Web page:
Vol. 148, No. 14 — July 2, 2014
SOR/2014-166 June 19, 2014
IMMIGRATION AND REFUGEE PROTECTION ACT
Regulations Amending the Regulations Amending the Immigration and Refugee Protection Regulations (Amendment Consequential to the Economic Action Plan 2013 Act, No. 1)
P.C. 2014-818 June 18, 2014
Whereas, pursuant to subsection 5(2) (see footnote a) of the Immigration and Refugee Protection Act (see footnote b), the Minister of Public Safety and Emergency Preparedness has caused a copy of the proposed Regulations Amending the Regulations Amending the Immigration and Refugee Protection Regulations (Amendment Consequential to the Economic Action Plan 2013 Act, No. 1) to be laid before each House of Parliament, substantially in the annexed form;
Therefore, His Excellency the Governor General in Council, on the recommendation of the Minister of Public Safety and Emergency Preparedness, pursuant to subsection 5(1) and section 53 (see footnote c) of the Immigration and Refugee Protection Act (see footnote d), makes the annexed Regulations Amending the Regulations Amending the Immigration and Refugee Protection Regulations (Amendment Consequential to the Economic Action Plan 2013 Act, No. 1).
REGULATIONS AMENDING THE REGULATIONS AMENDING THE IMMIGRATION AND REFUGEE PROTECTION REGULATIONS (AMENDMENT CONSEQUENTIAL TO THE ECONOMIC ACTION PLAN 2013 ACT, NO. 1)
1. The Regulations Amending the Immigration and Refugee Protection Regulations (see footnote 1) are amended by adding the following after section 2:
CONSEQUENTIAL AMENDMENT — SECTION 167 OF THE ECONOMIC ACTION PLAN 2013 ACT, NO. 1
2.1 Despite section 1, subsections 231(1) and (2) of the Immigration and Refugee Protection Regulations, as they read on December 14, 2012, apply in the case where an application for leave for judicial review in accordance with section 72 of the Immigration and Refugee Protection Act has been made before the day on which this section comes into force or is made on or after that day in respect of a decision of the Refugee Protection Division rejecting the applicant’s claim for protection if
- (a) the decision of the Refugee Protection Division is one that could have been or could be appealed to the Refugee Appeal Division but for section 167 of the Economic Action Plan 2013 Act, No. 1; and
- (b) in respect of an application for leave made before the day on which this section comes into force, none of the events described in paragraphs (a) to (e) of subsection 231(1) of the Immigration and Refugee Protection Regulations, as they read on December 14, 2012, has occurred before the day on which this section comes into force.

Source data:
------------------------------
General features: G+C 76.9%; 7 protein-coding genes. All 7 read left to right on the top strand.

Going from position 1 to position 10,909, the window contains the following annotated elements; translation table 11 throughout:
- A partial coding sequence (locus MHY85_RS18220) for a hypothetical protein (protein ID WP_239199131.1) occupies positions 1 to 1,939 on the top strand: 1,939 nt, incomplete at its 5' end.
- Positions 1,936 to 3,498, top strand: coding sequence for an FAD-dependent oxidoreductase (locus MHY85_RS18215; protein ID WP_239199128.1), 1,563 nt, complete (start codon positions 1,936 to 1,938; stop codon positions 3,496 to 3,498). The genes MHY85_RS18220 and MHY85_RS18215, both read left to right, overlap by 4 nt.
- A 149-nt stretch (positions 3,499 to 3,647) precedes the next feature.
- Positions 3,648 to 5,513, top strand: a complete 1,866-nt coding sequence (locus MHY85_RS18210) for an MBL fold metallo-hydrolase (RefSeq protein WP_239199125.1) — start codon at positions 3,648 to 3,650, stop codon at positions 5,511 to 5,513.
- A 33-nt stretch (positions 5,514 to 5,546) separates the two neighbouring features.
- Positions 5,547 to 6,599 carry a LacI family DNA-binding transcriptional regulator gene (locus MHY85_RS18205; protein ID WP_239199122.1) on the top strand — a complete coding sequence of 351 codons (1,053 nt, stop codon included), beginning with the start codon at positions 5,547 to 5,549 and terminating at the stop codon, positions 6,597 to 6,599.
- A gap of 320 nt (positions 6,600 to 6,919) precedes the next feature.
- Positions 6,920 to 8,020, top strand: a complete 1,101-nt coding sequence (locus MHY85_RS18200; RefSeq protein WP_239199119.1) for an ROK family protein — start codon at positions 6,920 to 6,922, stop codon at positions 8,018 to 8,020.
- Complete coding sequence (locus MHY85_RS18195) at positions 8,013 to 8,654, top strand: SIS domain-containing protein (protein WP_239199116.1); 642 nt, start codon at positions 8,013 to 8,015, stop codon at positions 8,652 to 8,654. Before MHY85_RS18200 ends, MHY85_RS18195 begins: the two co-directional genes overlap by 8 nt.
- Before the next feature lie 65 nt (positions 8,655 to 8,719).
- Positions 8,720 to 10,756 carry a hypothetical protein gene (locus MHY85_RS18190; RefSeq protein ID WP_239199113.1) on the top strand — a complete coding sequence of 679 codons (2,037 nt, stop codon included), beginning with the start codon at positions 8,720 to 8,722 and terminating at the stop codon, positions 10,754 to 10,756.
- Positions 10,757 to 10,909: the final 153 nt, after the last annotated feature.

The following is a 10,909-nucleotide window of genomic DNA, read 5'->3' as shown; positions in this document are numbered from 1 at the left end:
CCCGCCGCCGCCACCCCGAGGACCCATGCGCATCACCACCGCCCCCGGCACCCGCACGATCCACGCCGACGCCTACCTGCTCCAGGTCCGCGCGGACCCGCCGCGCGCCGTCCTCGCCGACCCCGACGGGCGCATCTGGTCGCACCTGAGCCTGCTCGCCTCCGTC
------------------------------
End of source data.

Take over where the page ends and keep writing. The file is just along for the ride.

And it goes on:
COMING INTO FORCE
2. These Regulations come into force on the day on which they are registered.
REGULATORY IMPACT ANALYSIS STATEMENT
(This statement is not part of the Regulations.)
A regulatory amendment is required to align the Immigration and Refugee Protection Regulations (IRPRs) with recent legislative amendments brought forward through the Economic Action Plan 2013 Act, No. 1 (EAPA). As a result of the EAPA, some failed refugee claimants inadvertently lost an automatic stay of removal. Consequently, these individuals are put into the position where they must apply for a judicial stay of the removal or be removed from Canada. This regulatory proposal seeks to reinstate an automatic stay of removal for those failed refugee claimants.
Legislative and regulatory framework
The Immigration and Refugee Protection Act (IRPA) governs Canada’s refugee system. The Immigration and Refugee Protection Regulations (IRPRs) are made under the IRPA. The IRPA provisions regarding refugee claims are administered and enforced through the IRPRs.
The Refugee Reform initiative introduced major reforms to Canada’s refugee status determination system that are intended to deliver faster decisions, deter abuse and quickly remove un successful refugee claimants. The foundation for this initiative was two pieces of legislation: the Balanced Refugee Reform Act (BRRA) and the Protecting Canada’s Immigration System Act (PCISA).
On June 29, 2010, the BRRA received royal assent. The BRRA is intended to improve Canada’s refugee system, take on more refugees from abroad and make it easier for refugees to settle in Canada. Further amendments were made to the IRPA through the PCISA, which received royal assent on June 28, 2012. The PCISA strengthened and enhanced changes introduced through the BRRA. The changes to IRPA, made through the BRRA and PCISA, directly affected provisions in the IRPRs.